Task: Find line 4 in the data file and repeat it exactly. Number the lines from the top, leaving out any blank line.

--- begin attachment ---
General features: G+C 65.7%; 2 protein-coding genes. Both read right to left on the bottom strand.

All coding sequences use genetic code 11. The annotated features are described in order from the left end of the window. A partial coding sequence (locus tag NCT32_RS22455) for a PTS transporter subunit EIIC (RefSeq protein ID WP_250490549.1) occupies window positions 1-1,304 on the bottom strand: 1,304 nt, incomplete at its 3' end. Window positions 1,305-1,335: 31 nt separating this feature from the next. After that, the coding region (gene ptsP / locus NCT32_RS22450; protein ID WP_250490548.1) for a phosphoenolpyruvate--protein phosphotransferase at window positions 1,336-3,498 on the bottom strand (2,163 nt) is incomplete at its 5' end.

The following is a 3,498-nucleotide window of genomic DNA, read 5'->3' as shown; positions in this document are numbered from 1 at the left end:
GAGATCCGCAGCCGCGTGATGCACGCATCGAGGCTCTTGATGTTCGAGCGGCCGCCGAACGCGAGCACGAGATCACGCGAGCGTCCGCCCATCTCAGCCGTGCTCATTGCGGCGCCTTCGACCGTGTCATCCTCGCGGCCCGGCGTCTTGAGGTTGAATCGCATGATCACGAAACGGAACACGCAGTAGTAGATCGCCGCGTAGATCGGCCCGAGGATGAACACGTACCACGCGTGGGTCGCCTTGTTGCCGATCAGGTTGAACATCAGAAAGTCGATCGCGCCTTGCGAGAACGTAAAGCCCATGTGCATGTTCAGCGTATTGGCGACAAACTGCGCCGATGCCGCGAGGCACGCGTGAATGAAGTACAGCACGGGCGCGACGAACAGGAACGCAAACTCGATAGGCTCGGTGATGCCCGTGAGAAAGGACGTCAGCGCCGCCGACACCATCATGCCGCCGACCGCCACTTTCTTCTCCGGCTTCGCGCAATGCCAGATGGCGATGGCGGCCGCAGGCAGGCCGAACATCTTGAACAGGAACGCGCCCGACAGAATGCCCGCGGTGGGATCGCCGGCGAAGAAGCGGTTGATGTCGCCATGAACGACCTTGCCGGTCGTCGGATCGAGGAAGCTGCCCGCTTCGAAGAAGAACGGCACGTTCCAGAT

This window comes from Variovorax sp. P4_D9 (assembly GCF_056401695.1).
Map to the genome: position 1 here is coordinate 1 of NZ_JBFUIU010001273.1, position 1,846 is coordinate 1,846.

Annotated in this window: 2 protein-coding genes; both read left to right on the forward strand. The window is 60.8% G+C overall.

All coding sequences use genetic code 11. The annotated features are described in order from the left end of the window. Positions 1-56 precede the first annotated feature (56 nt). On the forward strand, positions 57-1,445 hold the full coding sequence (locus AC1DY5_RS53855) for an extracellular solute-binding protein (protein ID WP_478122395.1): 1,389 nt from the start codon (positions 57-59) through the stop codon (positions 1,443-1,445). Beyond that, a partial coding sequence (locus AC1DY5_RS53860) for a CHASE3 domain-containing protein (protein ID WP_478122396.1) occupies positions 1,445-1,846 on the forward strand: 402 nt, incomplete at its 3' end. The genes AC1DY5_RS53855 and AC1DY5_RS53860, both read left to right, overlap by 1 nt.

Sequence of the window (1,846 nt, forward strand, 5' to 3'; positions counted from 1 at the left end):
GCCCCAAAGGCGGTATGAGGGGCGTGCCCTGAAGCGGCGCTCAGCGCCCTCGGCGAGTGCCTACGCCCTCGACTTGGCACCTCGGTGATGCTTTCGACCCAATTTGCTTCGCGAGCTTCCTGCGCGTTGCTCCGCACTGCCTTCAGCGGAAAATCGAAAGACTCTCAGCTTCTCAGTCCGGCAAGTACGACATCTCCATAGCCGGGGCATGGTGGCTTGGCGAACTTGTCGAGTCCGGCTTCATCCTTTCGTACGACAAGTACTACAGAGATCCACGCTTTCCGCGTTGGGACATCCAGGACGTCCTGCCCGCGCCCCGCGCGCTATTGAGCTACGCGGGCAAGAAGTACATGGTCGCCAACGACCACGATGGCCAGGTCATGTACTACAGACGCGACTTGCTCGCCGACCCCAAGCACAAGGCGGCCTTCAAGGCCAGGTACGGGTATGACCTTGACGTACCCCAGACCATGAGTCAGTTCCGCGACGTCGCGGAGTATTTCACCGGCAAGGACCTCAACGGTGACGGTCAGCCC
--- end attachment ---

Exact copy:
GAGATCCGCAGCCGCGTGATGCACGCATCGAGGCTCTTGATGTTCGAGCGGCCGCCGAACGCGAGCACGAGATCACGCGAGCGTCCGCCCATCTCAGCCGTGCTCATTGCGGCGCCTTCGACCGTGTCATCCTCGCGGCCCGGCGTCTTGAGGTTGAATCGCATGATCACGAAACGGAACACGCAGTAGTAGATCGCCGCGTAGATCGGCCCGAGGATGAACACGTACCACGCGTGGGTCGCCTTGTTGCCGATCAGGTTGAACATCAGAAAGTCGATCGCGCCTTGCGAGAACGTAAAGCCCATGTGCATGTTCAGCGTATTGGCGACAAACTGCGCCGATGCCGCGAGGCACGCGTGAATGAAGTACAGCACGGGCGCGACGAACAGGAACGCAAACTCGATAGGCTCGGTGATGCCCGTGAGAAAGGACGTCAGCGCCGCCGACACCATCATGCCGCCGACCGCCACTTTCTTCTCCGGCTTCGCGCAATGCCAGATGGCGATGGCGGCCGCAGGCAGGCCGAACATCTTGAACAGGAACGCGCCCGACAGAATGCCCGCGGTGGGATCGCCGGCGAAGAAGCGGTTGATGTCGCCATGAACGACCTTGCCGGTCGTCGGATCGAGGAAGCTGCCCGCTTCGAAGAAGAACGGCACGTTCCAGAT